Canadian Police and Peace Officers National MemorialOctober 31, 2014 • By Bruce Ricketts
On July 11, 1977, Constable David Kirkwood, a twenty-two year old rookie with the Ottawa City Police was involved in a gun battle that resulted in his death. Kirkwood was assisting a plain clothes officer in executing an arrest warrant which turned into a three hour shootout. He was stationed at the rear exit of the suspect’s residence. The suspect shot him in the head from an upstairs window and was killed instantly. Before the situation was over, at least fifty officers were involved and three others were injured.
As a result of the the death of Kirkwood’s, on September 24, 1998, the Government of Canada officially proclaimed the last Sunday of September of every year as Police and Peace Officers’ National Memorial Day. During the 1984 service in Ottawa, a Memorial book of remembrance for police and correctional officers killed, while on duty, was introduced by the Office of the Solicitor General and the Canadian Association of Chiefs of Police.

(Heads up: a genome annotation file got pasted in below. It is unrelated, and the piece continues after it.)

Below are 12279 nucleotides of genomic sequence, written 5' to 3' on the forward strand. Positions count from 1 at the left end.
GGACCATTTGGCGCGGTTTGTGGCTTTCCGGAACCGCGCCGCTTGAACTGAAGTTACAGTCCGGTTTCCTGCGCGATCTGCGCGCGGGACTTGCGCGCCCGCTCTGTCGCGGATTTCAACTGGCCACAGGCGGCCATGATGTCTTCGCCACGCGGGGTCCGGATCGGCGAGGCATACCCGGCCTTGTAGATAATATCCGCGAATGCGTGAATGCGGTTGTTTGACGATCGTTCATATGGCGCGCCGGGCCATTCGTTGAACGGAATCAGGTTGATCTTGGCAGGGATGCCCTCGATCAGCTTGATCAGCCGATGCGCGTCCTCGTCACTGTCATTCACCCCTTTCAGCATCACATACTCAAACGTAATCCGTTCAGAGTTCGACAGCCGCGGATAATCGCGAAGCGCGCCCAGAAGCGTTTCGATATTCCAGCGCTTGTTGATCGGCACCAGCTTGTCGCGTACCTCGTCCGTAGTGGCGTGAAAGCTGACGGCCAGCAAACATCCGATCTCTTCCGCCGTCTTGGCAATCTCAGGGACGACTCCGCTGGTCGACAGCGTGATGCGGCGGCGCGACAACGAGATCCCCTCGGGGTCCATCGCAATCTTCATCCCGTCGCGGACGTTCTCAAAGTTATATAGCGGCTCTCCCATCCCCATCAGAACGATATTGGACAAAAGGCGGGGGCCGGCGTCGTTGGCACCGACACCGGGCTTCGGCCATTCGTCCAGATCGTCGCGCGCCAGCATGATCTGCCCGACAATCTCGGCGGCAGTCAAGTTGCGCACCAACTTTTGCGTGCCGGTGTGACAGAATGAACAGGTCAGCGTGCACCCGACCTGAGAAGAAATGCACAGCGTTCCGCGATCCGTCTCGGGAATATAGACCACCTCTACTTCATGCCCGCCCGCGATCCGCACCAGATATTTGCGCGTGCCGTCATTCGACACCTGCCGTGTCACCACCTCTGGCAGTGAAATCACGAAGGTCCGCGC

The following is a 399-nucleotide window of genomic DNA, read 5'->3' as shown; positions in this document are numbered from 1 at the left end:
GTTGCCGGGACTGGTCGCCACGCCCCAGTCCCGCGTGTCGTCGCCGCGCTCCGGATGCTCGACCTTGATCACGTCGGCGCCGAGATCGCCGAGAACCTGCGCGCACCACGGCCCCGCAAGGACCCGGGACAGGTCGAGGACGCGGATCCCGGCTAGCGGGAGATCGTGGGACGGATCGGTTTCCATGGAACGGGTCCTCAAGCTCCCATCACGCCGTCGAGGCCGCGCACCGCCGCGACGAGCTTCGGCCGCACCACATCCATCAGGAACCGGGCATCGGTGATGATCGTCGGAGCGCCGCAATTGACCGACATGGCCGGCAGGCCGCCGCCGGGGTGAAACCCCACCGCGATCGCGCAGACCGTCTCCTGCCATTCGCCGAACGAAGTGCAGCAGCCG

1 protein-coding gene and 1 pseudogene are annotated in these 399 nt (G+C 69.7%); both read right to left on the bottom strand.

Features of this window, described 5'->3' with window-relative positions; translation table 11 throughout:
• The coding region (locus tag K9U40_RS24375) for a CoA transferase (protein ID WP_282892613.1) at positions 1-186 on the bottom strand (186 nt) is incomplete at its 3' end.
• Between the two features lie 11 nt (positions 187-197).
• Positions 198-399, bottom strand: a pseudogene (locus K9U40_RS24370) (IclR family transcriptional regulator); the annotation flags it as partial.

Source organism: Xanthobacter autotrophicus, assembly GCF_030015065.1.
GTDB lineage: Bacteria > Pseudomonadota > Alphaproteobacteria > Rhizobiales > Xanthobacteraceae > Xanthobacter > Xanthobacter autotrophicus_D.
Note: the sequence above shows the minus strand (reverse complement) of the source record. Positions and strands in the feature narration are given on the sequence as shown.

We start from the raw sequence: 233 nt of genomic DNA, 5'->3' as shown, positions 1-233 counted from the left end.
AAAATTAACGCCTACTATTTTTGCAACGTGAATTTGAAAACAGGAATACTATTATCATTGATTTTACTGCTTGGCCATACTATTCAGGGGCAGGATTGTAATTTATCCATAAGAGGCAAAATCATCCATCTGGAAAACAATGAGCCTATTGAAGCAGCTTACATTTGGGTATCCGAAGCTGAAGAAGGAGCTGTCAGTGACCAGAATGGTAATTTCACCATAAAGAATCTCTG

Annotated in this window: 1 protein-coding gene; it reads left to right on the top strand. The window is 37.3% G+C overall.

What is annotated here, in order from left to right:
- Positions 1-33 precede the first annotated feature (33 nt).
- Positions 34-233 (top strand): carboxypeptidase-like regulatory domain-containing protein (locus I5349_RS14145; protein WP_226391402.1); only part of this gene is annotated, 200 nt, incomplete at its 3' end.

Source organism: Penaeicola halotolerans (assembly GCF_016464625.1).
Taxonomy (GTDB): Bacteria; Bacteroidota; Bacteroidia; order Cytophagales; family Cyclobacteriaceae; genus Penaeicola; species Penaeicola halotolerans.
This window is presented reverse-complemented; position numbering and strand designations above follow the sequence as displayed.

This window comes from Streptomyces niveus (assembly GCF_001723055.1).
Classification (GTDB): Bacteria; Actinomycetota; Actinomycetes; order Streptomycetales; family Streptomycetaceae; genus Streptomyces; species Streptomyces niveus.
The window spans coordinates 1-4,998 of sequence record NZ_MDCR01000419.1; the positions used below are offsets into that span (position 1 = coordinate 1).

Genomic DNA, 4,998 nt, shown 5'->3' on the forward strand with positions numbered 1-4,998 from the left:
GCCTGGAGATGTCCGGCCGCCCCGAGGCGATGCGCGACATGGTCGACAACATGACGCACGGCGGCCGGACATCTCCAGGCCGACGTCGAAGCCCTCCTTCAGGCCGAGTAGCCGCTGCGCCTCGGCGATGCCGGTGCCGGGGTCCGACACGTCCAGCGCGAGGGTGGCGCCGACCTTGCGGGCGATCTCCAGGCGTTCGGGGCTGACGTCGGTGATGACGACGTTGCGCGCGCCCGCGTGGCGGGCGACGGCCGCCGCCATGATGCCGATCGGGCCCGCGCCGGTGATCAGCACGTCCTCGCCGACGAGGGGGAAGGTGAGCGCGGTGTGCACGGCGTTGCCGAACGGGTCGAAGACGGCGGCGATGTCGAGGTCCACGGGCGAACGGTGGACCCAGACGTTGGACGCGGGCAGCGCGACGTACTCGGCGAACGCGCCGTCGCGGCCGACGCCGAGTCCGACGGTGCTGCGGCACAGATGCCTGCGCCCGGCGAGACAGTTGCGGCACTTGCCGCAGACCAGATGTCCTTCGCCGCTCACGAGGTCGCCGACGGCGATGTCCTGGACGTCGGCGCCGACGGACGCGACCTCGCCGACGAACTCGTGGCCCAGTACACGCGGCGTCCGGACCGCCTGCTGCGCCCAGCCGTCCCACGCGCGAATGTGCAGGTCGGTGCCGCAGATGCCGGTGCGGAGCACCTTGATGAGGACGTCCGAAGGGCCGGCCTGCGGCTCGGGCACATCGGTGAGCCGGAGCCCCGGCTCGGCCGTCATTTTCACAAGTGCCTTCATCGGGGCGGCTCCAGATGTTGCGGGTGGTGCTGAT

The Canadian Police National Pavilion was unveiled in Ottawa On March 22, 1994 by Prime Minister Jean Chrétien at a site behind the Parliament buildings. The granite stone at the base of the pavilion that displays the names of officers killed while on duty.
Since 1994 the names of Peace Officers of no-police forces, including, Ministry of Natural Resources, Customs and Excise, Fisheries and Oceans, and Conservation, were added to the memorial. In 1999 new granite blocks were added to provide space for new names for the next 100 years. Let’s hope that they will never need to be used.